Connecting with Miami University alumni and getting those alumni to donate to the university has been a top goal of Miami administrators and student leaders alike. Over the years, Miami has found the top donors to the university are alumni who were actively involved as students and remain actively involved.
While most donors were involved in something at the university – whether they were Greek or in student government or the marching band – the university does not seek any particular type of donor, Senior Director of Development for Campaign Services Kevin Marks said.
“Miami typically doesn’t ask alumni for gifts specifically because they were involved in a fraternity or sorority, unless it’s for a project that might be relevant,” Marks said.
Despite this many donors are Greek.
According to Marks, the families of Richard T. Farmer, Mike Armstrong, Richard Forsythe, Roger Howe and Cliff Alexander are some of the most notable contributors, whose names students recognize on buildings or institutions. All five of these men were actively involved during their time at Miami and are still active alumni. All five were also in fraternities, according to Marks.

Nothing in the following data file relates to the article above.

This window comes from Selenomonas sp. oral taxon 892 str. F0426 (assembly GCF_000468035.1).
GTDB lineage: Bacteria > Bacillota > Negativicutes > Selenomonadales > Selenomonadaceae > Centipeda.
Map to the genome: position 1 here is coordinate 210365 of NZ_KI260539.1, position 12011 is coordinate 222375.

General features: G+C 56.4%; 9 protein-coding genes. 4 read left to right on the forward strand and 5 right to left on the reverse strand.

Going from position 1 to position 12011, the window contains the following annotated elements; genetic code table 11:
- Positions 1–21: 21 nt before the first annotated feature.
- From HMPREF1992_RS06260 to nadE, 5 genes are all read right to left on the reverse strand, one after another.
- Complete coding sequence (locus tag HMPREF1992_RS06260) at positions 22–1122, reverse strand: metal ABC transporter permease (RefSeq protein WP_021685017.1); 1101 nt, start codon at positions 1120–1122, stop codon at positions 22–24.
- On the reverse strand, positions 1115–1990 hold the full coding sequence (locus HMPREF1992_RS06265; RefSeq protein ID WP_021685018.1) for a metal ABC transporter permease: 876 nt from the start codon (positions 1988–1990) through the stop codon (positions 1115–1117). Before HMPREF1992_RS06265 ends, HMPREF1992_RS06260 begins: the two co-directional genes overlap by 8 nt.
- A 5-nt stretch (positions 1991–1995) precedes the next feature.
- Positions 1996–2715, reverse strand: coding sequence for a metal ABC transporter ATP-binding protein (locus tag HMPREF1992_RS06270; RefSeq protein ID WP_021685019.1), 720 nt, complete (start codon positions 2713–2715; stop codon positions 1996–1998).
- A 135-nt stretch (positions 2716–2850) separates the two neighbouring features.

Farmer, who graduated in 1956 was a member of Delta Tau Delta fraternity and is well known for his contributions to the business school.
Richard Howe graduated a year after Farmer and was a member of Sigma Chi fraternity. He is best known for his contributions to the Howe Center for Writing Excellence. Richard Forsythe, who graduated in 1961 and was a member of Sigma Nu fraternity, was also an economics major. Like Farmer, he contributed to the business school giving students the Fortsythe Commons.
Alexander, ’56 and Armstrong, ’61 were also in Sigma Nu.
Alexander is known for endowing the Cliff Alexander Office of Fraternity and Sorority Life.
Armstrong, who gave a $15 million gift to kick-start the new Armstrong Student Center, was an economics major and is still actively involved.
While many donors were Greek, there are several prominent donors who were not. Harry Wilks, ’48, who is known for the Harry T. Wilks Leadership Institute, gave $9 million to the university and was not involved in a fraternity.
Lois Klawon, who graduated in 1939, left Miami over $16 million in her will. She was an accountancy major and not listed as being a member of any sorority.
Nick Huber, student body president, has had a chance to meet some donors including Farmer and Armstrong.
“It is really impressive that someone can accomplish so much, accumulate such wealth and resources and still be really humble and able to connect with others so easily,”
Huber said he wants Miami students to recognize and appreciate the donors for their contributions to the school.
Senior Marissa Gerdes agreed.
“I love the business school. I spend all of my time there,” Gerdes said. “I think [Farmer and Forsythe’s] donations were very beneficial to the business students. It has shown to be a worthwhile investment.”